Being a teen sucks, #2

with 3 comments

#2: The Twilight series.

When I first heard a couple of my peers talking about Twilight, I thought they were referring to the Twilight Zone. “Cool!” I thought. “I’m not the only person under fifty who tunes into the SciFi channel!” I was sadly mistaken. For those of you who are not familiar with this particular literary travesty, Twilight is, according to Wikipedia, a series of “vampire-based fantasy/romance/horror novels by American author Stephanie Meyer.” I think the description speaks for itself.

Basically, Twilight is the smutty story of Isabella Swan (…), a high school girl who falls in love with Edward, a vampire from a couple centuries ago. Of course, Edward just happens to be totally harmless– he’s a “vegetarian vampire,” meaning he doesn’t drink human blood. I can’t decide whether this makes him incredibly progressive or just decidedly non-vampirian. Anyway, Edward is a complete Mary-Sue: dark, handsome, smart, and perpetually young (he’s frozen at seventeen). The series consists mainly of Isabella fantasizing about Edward and the occasional Vampire!Drama. Here’s an excerpt from the back cover of one of the books:


Edward’s soft voice came from behind me. I turned to see him spring lightly up the porch steps, his hair windblown from running. He pulled me into his arms at once, just like he had in the parking lot, and kissed me again.

This kiss frightened me. There was too much tension, too strong an edge to the way his lips crushed mine—like he was afraid we had only so much time left to us.*

How the hell is this book a New York Times #1 Bestseller? I have nothing against romance– in fact, most of my favorite books are love stories– but this is simply too cringe-worthy. In fact, I could only get through the first half of the first book. Teenagers looking to broaden their reading horizons should check out 1,001 Books, which includes some classics as well as engaging new reads like Jefferey Eugenides’s Middlesex. And few of these works are very complicated; Never Let Me Go by Kazuo Ishiguro is probably no more difficult to read than a Harry Potter book.

* This back cover excerpt belongs to Stephanie Meyers.


Written by jane

August 31, 2008 at 1:51 AM

3 Responses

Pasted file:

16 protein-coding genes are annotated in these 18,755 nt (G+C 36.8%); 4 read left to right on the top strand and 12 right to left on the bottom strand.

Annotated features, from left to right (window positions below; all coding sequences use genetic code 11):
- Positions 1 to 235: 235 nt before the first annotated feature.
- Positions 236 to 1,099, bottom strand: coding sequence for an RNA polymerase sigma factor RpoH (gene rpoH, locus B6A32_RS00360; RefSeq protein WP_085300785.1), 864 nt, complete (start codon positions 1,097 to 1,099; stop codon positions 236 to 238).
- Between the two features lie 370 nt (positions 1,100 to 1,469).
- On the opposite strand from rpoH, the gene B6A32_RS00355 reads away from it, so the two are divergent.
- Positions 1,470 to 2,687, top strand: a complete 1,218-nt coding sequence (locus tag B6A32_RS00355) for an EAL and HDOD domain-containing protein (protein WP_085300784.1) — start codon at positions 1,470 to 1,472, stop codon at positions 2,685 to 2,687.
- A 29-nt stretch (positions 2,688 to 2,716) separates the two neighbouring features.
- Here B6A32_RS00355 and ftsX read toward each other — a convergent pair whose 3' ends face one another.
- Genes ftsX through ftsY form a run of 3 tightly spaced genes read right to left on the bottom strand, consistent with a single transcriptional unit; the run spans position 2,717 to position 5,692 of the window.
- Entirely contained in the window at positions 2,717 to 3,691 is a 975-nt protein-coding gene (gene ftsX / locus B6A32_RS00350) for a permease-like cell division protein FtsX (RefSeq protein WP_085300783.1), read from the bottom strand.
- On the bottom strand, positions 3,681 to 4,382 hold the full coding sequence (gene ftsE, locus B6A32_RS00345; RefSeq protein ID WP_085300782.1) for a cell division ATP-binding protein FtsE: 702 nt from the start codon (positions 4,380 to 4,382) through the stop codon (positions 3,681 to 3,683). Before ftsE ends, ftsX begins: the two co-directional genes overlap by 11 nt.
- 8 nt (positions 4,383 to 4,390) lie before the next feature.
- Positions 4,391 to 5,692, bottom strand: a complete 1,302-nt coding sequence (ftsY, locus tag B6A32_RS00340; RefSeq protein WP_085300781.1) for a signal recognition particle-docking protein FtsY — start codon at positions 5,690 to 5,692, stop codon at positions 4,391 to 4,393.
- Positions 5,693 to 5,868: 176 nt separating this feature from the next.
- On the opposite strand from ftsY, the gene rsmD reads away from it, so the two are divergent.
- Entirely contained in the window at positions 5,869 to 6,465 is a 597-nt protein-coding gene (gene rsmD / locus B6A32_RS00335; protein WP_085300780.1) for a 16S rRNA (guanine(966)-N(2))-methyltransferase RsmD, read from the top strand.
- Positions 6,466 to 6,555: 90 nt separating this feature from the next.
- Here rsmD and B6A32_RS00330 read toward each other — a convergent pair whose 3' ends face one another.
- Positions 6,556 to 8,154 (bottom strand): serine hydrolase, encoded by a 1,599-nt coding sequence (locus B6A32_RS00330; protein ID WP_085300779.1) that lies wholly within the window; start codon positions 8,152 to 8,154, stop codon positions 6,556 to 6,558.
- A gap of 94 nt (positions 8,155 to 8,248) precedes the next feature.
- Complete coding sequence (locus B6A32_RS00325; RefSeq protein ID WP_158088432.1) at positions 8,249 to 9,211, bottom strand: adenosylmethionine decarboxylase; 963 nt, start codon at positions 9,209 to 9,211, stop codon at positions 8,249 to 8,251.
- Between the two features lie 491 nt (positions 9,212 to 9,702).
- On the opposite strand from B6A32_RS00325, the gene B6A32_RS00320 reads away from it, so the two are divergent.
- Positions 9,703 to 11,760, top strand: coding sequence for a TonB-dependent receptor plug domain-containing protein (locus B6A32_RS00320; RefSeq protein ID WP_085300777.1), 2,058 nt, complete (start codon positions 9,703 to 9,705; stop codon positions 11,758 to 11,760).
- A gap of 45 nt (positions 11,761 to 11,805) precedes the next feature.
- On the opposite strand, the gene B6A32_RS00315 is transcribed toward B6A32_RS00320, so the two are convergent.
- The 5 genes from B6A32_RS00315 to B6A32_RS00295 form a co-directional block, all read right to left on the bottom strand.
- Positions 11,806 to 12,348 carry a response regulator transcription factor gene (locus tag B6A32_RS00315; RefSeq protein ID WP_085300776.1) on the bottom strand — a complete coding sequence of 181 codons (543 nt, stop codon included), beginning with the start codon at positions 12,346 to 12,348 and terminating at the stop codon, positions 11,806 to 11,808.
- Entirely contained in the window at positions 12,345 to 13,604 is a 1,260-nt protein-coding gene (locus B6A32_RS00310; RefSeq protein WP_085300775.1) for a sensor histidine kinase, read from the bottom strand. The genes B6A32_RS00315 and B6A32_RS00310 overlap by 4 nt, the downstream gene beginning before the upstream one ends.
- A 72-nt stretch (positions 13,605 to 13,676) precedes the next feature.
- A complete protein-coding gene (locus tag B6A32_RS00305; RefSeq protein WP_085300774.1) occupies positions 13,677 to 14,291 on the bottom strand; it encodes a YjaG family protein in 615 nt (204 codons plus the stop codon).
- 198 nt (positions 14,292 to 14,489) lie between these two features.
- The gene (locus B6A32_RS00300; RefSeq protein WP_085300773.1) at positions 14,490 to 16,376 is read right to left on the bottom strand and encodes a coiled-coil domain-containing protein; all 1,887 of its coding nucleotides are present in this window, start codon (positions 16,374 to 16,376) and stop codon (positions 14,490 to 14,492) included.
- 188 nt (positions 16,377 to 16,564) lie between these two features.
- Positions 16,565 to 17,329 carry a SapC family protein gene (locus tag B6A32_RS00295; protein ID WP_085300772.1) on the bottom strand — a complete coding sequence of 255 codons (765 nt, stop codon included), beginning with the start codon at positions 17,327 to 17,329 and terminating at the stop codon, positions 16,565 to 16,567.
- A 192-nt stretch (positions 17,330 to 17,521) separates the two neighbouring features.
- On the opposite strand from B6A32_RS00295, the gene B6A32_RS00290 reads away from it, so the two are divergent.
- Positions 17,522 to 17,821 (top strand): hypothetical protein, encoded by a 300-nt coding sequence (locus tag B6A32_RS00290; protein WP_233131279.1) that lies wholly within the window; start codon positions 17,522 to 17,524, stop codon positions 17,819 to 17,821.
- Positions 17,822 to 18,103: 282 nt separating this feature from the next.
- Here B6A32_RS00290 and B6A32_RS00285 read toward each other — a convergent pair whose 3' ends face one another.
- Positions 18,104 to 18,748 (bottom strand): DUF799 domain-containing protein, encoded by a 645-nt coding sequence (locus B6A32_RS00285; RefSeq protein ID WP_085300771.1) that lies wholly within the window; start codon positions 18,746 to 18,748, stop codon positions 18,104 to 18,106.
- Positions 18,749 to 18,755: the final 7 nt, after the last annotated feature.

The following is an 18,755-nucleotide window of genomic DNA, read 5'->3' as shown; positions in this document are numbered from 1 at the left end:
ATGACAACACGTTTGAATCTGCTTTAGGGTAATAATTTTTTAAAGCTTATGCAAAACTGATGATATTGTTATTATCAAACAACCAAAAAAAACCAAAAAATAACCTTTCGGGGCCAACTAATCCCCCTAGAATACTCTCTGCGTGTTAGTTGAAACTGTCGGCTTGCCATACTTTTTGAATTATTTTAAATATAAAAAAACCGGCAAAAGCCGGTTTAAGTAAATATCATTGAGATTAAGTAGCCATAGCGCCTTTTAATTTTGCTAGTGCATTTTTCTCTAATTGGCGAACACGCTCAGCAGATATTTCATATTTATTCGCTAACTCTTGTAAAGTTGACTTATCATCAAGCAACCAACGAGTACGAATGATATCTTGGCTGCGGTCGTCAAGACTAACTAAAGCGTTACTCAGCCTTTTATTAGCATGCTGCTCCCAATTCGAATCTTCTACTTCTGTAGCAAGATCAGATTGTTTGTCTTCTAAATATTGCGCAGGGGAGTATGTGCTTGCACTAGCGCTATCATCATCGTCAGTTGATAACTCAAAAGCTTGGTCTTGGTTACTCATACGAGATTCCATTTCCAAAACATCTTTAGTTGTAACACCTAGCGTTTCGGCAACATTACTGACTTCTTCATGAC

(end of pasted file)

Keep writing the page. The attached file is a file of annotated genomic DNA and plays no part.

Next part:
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  1. Sniffles I like Twilight…. Though I have to agree with you on all of them! Twilight is actually very popular among teens. (I am one by the way.) The Breaking Dawn premiere was packed O.O though even I have to admit I got bored there. Energy drinks are disgusting so I have to agree… Oh and poetry is boring! I always found underaged clubs a but boring and stupid. Thats all my comments I guess…


    September 4, 2008 at 5:44 PM

  2. (Here via Displaced Texan, just fyi.)

    Like Tori, I too love Twilight. Have you actually read it? Because I went into it thinking, “omg dumb” but came out thinking, “omg I’m totally a 12 year old girl still!” (And I’m actually 23 and an aspiring writer of “serious” fiction, haha.)

    I admit, the plot is ridiculous and the writing is hardly stellar, but you might be surprised if you give it a shot.

    Or you might hate it still, haha, and that’s okay too.


    March 25, 2009 at 6:02 PM

  3. I read about half of the first book, somewhere around two to three hundred pages, I think. Like you said, the writing is bad, and I think that’s what made me put the book down. I found the sentences very clumsy and the fawning prose very purple; it reminded me of the peer-editing I had to do in ninth grade. I know people who read Twilight despite its writing because they’re curious about the plot and want to see what happens to Bella and Edward (I actually thought the plot was one of the better aspects of the book). I mean, I read Harry Potter all the way through, and not because of the writing! But I didn’t feel the same pull for Twilight. The parts about vampire history were fine, but overall it didn’t compare with even Harry Potter, and I already have my fantasy go-to books, you know? Also, I tend to be a little apathetic about plots; if they’re there, fine, but I’m reading the book for the style.


    March 25, 2009 at 6:38 PM

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